The car itself is lovely to drive, it has great torque to accelerate from low speeds, is as quiet as a luxury car and the handling is secure although not BMW inspiring, with little detectable body roll due to the large battery mass below your seat cushion height. What continues to impress me is how stress free driving the car is, with the quiet and lack of vibration, the whole driving experience is much more relaxed. I often wish the car could be used for all our long trips too, if just to have the quiet relaxing ride. When fast charges do appear in more locations, we will probably be ok with the extra trip time as the savings in money and driving fatigue will be appealing. Lucky those who can afford a Tesla now, they get the power, the quiet and the range, and the fuel and GHG savings!
Since our April 2014 purchase of the car, we are on track to travel about 20,000 km/year, which at Ontario prices of approximately $0.15/kWh, will be about $430 per year for electricity. Of course, at the moment, there are a few free chargers here and there, so we have actually spent less, but that will not be a permanent situation.
The other unexpected and slightly weird sensation is that of driving by gas stations, realizing that whole network of business is irrelevant to this car, I even find myself reflexively looking at the missing gas gauge to see if I should be stopping. There is also a reduced sense of guilt I have when driving that has been an unexpected pleasure. Yes, there is an impact to making the LEAF, and mining the battery materials, but I have not found any solid studies that indicate the Leaf has a higher environmental impact due to these issues once life cycle issues are accounted for.
Each year, the Leaf must go for a battery capacity test at a dealer (free for the first three years), where the charging conditions and charge capacity of the battery are assessed for warranty purposes. The only other scheduled maintenance is at FIFTEEN years for the battery/inverter coolant to be replaced and the cabin air filter when it is dirty. Obviously we will need new tires and brake parts before then, but this has to be the lowest annual cost car to own! As in hybrid cars, the brakes do much less friction work and the rotors and pads last a longer time than in conventional cars. Our Prius has 290,000 km with only one set of front pads changed.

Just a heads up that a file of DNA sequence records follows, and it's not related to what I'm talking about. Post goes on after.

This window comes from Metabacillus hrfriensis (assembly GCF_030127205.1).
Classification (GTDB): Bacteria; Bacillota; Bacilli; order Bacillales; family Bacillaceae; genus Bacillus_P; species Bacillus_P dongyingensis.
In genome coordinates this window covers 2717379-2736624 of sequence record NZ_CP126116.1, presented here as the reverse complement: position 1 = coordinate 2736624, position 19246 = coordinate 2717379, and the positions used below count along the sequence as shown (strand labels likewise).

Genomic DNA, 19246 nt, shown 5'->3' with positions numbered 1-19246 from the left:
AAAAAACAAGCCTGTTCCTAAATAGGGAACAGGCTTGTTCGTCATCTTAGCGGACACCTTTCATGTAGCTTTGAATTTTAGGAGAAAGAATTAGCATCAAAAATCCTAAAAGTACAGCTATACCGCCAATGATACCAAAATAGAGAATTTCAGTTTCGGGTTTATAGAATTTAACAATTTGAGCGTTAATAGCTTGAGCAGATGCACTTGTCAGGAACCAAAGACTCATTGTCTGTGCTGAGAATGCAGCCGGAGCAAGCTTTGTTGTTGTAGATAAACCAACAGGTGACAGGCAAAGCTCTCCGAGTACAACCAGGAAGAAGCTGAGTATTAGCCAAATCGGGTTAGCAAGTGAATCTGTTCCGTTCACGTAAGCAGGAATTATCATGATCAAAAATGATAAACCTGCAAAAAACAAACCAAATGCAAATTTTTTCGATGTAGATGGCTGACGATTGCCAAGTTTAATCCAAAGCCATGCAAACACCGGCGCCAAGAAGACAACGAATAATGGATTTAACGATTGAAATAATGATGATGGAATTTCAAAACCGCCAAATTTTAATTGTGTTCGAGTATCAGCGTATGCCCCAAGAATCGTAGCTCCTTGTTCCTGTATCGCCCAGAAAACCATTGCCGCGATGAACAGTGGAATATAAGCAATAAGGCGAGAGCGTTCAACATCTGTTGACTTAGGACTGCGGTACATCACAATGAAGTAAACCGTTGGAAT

Lithium battery chronological life is of course a big unanswered question, as no mainstream electric cars are over 3 years old. Some Leaf owners had early battery capacity loss in cars in extremely hot climate conditions, and Nissan has dealt with a number of owners by replacing batteries. I am not aware of any issues with battery capacity loss in more temperate climates.
We live in Southern Ontario and do not expect any excessive loss of performance in the 8 year battery warranty window. If the worst does occur and we require a new battery at 8 years, we will be back to the same cost as running the Prius, but will still have received the reduced emissions benefits.
If you want to dig deeper into this issue, the website electricvehiclewiki.com has extensive material about EV batteries. Different manufacturers are using various lithium based battery chemistries, so it will take some years to know with certainty how they behave in the wild.
You might ask why we didn’t buy a range extender vehicle like a Chevy Volt or other EV like a Mitsubishi Miev, in our case it was simply that we needed 5 seats almost every other day due to kids and friend’s transport needs. A Plug in Prius would have needed to run on gas for 50-70% of our daily commute. The Leaf simply offered the lowest life cycle cost with zero emissions and the carrying capacity. The more recently introduced BMW I3 with a range extender would seem to offer the ideal 160 km of EV with gas range extension, but it would have cost over double the LEAF, so no go there for us at the moment. I am also hopeful that a pure EV, with fewer parts and electronics will have fewer long term maintenance issues. I would expect that with a new battery at some point, the pure EV may well last 15-20 years or more. Nissan recently released the Leaf battery price at $5,500 US.
Our Leaf will require about 2900 kWh/year for the 20,000 km of travel we expect each year. To that end we are going to add about 2.4 kW to our existing grid connected PV system so as to offset this consumption. It doesn’t solve the dispatchable power mismatch of the PV and the requirements of the car to be charged generally when the sun is setting or set, but as an overall attempt to be carbon neutral on travel, it is the best we can do until the car can talk to the grid and deliver power when the grid requires it. Maybe that will be in the next EV we buy.
There’s still a vintage sports car in the garage, but it seems more and more to be an object d’art than a useful machine.